factor, rather than a Major objective directly.
(d) A Major Assumption in making the decision : a projection or supposition arrived at by the decision
maker before considering the factors and alternatives.
(e) An Unimportant issue in making the decision: an item lacking significant impact on, or relationship
to, the decision.
10. Company's inability to attract outside capital.
(a) A Major Objective in making the decision : one of the goals sought by the decision.
(b) A Major Factor in making the decision : an aspect of the problem, specifically mentioned in the
passage, that fundamentally affects and / or determines the decision.
(c) A Minor Factor in making the decision : a less important element bearing on or affecting a Major
factor, rather than a Major objective directly.
(d) A Major Assumption in making the decision : a projection or supposition arrived at by the decision
maker before considering the factors and alternatives.
(e) An Unimportant issue in making the decision : an item lacking significant impact on, or relationship
to, the decision.
11. Difficulties with new package design.
(a) A Major Objective in making the decision : one of the goals sought by the decision.
(b) A Major Factor in making the decision : an aspect of the problem, specifically mentioned in the
passage, that fundamentally affects and / or determines the decision.
(c)A Minor Factor in making the decision: a less important element bearing on or affecting a Major
factor, rather than a Major objective directly.
(d) A Major Assumption in making the decision: a projection or supposition arrived at by the decision
maker before considering the factors and alternatives.
(e) An Unimportant issue in making the decision : an item lacking significant impact on, or relationship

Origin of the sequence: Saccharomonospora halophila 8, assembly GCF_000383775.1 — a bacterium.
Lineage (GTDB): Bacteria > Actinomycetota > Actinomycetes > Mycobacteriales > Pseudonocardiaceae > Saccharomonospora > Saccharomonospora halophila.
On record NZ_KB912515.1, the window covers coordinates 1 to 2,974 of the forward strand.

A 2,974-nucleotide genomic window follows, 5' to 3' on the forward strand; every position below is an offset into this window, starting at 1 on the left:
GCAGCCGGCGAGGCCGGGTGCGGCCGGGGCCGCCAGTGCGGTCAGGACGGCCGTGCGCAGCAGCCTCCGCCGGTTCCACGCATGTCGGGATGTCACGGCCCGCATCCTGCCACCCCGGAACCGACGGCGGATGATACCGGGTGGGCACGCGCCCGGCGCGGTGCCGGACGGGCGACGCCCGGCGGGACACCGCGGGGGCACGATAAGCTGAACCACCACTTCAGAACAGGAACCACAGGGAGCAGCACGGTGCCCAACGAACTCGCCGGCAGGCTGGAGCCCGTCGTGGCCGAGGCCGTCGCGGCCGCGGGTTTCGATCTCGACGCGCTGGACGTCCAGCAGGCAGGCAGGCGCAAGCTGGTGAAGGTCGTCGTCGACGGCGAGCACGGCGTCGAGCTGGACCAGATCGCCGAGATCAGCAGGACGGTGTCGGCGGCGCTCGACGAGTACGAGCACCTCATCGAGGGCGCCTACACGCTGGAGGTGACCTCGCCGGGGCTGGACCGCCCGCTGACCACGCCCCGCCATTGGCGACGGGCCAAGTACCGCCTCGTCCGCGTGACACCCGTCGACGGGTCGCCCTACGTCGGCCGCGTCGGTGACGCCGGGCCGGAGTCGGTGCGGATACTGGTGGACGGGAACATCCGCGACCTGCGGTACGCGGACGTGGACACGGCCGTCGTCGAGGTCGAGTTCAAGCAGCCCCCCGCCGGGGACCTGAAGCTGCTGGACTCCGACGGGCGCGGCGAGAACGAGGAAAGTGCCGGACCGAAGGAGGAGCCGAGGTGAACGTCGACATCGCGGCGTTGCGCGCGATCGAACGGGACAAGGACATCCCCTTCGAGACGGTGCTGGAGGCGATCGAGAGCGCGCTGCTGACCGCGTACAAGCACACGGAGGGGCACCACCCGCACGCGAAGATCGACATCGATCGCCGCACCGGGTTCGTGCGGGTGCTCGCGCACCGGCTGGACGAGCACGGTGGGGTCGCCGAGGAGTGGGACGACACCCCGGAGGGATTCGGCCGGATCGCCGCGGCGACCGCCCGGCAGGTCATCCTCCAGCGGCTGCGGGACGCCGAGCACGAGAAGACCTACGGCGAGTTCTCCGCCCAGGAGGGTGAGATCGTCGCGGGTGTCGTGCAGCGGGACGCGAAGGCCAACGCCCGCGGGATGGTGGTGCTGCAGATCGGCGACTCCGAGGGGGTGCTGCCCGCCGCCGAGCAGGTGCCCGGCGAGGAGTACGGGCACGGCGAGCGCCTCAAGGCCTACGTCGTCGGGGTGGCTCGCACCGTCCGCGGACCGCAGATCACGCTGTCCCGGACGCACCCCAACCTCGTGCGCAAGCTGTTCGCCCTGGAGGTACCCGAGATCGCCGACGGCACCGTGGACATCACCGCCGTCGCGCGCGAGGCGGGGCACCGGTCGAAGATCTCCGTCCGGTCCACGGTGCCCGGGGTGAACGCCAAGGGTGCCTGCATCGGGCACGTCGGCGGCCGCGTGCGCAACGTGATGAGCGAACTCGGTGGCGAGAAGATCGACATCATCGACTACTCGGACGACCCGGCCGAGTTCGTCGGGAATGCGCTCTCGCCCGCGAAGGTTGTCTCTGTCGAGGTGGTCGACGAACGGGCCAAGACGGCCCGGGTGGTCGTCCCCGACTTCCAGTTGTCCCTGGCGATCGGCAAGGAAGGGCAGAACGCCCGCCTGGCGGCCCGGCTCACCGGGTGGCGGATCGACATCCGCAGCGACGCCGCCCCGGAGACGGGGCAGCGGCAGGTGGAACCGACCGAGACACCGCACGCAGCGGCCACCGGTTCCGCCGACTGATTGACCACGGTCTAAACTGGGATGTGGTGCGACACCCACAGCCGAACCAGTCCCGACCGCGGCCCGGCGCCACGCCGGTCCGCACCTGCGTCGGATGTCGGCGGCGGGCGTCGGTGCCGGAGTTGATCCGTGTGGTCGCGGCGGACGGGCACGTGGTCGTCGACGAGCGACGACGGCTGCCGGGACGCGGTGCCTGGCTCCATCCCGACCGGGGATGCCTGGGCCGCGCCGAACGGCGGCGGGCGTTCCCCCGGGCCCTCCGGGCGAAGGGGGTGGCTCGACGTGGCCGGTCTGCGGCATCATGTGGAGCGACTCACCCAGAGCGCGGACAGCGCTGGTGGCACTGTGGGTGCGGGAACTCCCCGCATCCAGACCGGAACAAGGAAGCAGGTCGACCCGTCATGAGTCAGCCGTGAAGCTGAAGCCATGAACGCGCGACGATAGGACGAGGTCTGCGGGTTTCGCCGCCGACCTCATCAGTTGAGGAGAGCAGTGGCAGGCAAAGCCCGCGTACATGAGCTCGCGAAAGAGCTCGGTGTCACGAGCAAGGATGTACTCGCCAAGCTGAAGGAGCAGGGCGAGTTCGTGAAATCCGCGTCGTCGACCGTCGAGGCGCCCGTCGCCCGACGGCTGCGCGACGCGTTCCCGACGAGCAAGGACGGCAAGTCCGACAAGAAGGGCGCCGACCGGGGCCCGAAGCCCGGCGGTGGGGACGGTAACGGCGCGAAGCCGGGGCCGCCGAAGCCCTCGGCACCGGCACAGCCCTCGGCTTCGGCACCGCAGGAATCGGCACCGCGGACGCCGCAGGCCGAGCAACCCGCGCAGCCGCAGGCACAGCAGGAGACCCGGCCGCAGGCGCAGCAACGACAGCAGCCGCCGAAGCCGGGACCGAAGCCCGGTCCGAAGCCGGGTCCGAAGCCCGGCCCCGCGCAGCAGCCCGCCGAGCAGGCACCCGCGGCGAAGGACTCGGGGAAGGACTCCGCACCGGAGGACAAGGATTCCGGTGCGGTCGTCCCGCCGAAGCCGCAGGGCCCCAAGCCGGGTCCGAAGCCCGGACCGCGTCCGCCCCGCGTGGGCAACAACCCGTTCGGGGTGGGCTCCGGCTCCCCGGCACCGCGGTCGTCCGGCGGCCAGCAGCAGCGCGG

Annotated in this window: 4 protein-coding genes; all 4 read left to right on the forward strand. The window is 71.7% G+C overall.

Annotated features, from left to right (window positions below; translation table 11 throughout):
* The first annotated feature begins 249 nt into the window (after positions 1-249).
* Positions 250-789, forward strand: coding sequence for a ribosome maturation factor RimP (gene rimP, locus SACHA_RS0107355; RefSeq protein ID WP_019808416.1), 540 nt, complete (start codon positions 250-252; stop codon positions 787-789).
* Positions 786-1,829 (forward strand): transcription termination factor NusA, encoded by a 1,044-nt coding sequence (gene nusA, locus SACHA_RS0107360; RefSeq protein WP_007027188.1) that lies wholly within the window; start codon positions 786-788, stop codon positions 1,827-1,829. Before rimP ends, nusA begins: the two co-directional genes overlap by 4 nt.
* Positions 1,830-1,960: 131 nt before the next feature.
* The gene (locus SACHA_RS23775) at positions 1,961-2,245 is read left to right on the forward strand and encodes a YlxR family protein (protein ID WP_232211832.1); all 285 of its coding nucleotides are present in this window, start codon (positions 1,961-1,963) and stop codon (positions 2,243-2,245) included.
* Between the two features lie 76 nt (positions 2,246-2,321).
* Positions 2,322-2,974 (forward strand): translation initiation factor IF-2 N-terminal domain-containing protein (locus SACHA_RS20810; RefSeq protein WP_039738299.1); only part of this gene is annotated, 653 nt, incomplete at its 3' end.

to, the decision.
12. Need for this new food line
(a) A Major Objective in making the decision: one of the goals sought by the decision.
(b) A Major Factor in making the decision: an aspect of the problem, specifically mentioned in the
passage, that fundamentally affects and / or determines the decision.
(c) A Minor Factor in making the decision : a less important element bearing on or affecting a Major
factor, rather than a Major objective directly.
(d) A Major Assumption in making the decision : a projection or supposition arrived at by the decision
maker before considering the factors and alternatives.
(e) An Unimportant issue in making the decision : an item lacking significant impact on, or relationship
to, the decision.
13. Market entry of competitors.
(a) A Major Objective in making the decision : one of the goals sought by the decision.
(b) A Major Factor in making the decision : an aspect of the problem, specifically mentioned in the
passage, that fundamentally affects and / or determines the decision.
(c) A Minor Factor in making the decision : a less important element bearing on or affecting a Major
factor, rather than a Major objective directly.
(d) A Major Assumption in making the decision : a projection or supposition arrived at by the decision
maker before considering the factors and alternatives.
(e) An Unimportant issue in making the decision : an item lacking significant impact on, or relationship
to, the decision.
14. Obtaining packaging materials.
(a) A Major Objective in making the decision : one of the goals sought by the decision.
(b) A Major Factor in making the decision : an aspect of the problem, specifically mentioned in the
passage, that fundamentally affects and / or determines the decision.
(c) A Minor Factor in making the decision : a less important element bearing on or affecting a Major
factor, rather than a Major objective directly.
(d) A Major Assumption in making the decision : a projection or supposition arrived at by the decision
maker before considering the factors and alternatives.
(e) An Unimportant issue in making the decision : an item lacking significant impact on, or relationship
to, the decision.
15. Introducing the new product in October 1st.